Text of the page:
Leon Lamb, Appellant, v. United States of America, Appellee, 414 F.2d 250 (9th Cir. 1969)

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U.S. Court of Appeals for the Ninth Circuit - 414 F.2d 250 (9th Cir. 1969) July 22, 1969

Cope R. Gale (argued), of Martinson, Gale & Warren, Moscow, Idaho, for appellant.

Jay Bates (argued), Asst. U. S. Atty., Sylvan A. Jeppesen, U. S. Atty., Clarence D. Suite, Asst. U. S. Atty., Boise, Idaho, for appellee.

Before HAMLIN, MERRILL and ELY, Circuit Judges.

HAMLIN, Circuit Judge.

Leon Lamb, appellant herein, was convicted after a jury trial of a violation of 18 U.S.C. § 2421 (transporting a female in interstate commerce for the purpose of prostitution). This appeal from the conviction is properly brought under 28 U.S.C. § 1291. We find no merit in the appeal, and therefore affirm the conviction.

The facts need not be set forth in detail. Viewing them as we must in the light most favorable to the government, Glasser v. United States, 315 U.S. 60, 62 S. Ct. 457, 86 L. Ed. 680 (1942), the jury's verdict is supported by substantial evidence. Appellant Lamb and Linda Ann Stokes, both of whom were married but not to each other, met in 1966 while they were working in a bar in Mountain Home, Idaho. They began living together as man and wife, and Mrs. Stokes went to work as a prostitute to help the appellant meet his child support payments. After a short time, the couple moved to Boise, Idaho, where Mrs. Stokes was arrested for prostitution. They then went to Spokane, Washington, for approximately a week. Lamb then drove Mrs. Stokes from Spokane to Wallace, Idaho, and took her to a house of prostitution. Mrs. Stokes then resumed her work as a prostitute. Thus, a violation of section 2421 is clearly made out.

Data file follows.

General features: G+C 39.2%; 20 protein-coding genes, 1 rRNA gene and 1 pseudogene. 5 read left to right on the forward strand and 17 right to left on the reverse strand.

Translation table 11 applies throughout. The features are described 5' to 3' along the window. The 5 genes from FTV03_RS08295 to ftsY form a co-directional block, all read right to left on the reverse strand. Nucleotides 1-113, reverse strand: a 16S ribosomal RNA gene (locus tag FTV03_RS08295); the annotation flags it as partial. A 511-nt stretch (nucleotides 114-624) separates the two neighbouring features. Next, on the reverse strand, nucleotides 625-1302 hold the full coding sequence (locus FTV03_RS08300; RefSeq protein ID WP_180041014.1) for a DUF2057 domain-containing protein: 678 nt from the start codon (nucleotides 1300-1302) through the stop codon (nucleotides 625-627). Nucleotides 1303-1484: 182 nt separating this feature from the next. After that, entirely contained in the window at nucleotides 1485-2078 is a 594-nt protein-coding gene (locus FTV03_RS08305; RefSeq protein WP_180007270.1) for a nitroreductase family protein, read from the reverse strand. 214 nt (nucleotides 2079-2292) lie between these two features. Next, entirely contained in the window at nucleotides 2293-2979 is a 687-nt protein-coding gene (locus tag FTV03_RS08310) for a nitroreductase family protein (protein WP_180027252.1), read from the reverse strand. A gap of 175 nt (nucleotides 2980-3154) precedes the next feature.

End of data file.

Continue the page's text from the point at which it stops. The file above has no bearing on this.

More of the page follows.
Lamb's first contention on this appeal is that certain statements made by him to police officers and admitted at his trial should have been suppressed because he made them without being warned of his rights under Miranda v. Arizona, 384 U.S. 436, 86 S. Ct. 1602, 16 L. Ed. 2d 694 (1966). The record shows that a few days after Mrs. Stokes began working as a prostitute in Wallace, Idaho, she had to be taken to a hospital. Shortly before she was due to be discharged, two police officers were summoned by hospital officials because the officials were uncertain that Mrs. Stokes would be able to pay her bill. When the policemen arrived at Mrs. Stokes' room, Lamb was talking with her. One of the policemen asked Lamb to wait in the hall while he talked to Mrs. Stokes; and Lamb and the other officer went into the hall. Both officers testified that at that time Lamb was not under arrest, that he was not known to them, and that he was not under investigation for anything. In the hall, the other officer asked Lamb who the girl was, and in the course of the conversation Lamb stated that he had brought her from Spokane to Wallace, and that she was working as a prostitute. Lamb was then briefly questioned by the other officer, but only to ascertain his name. At the time the officers testified to these facts the defense made no objection, although the defense did move to reject the testimony of the officers during the defendant's case-in-chief. This motion was rejected by the trial judge, and the appellant here renews his objection that his admissions should have been excluded because he was not warned of his Miranda rights.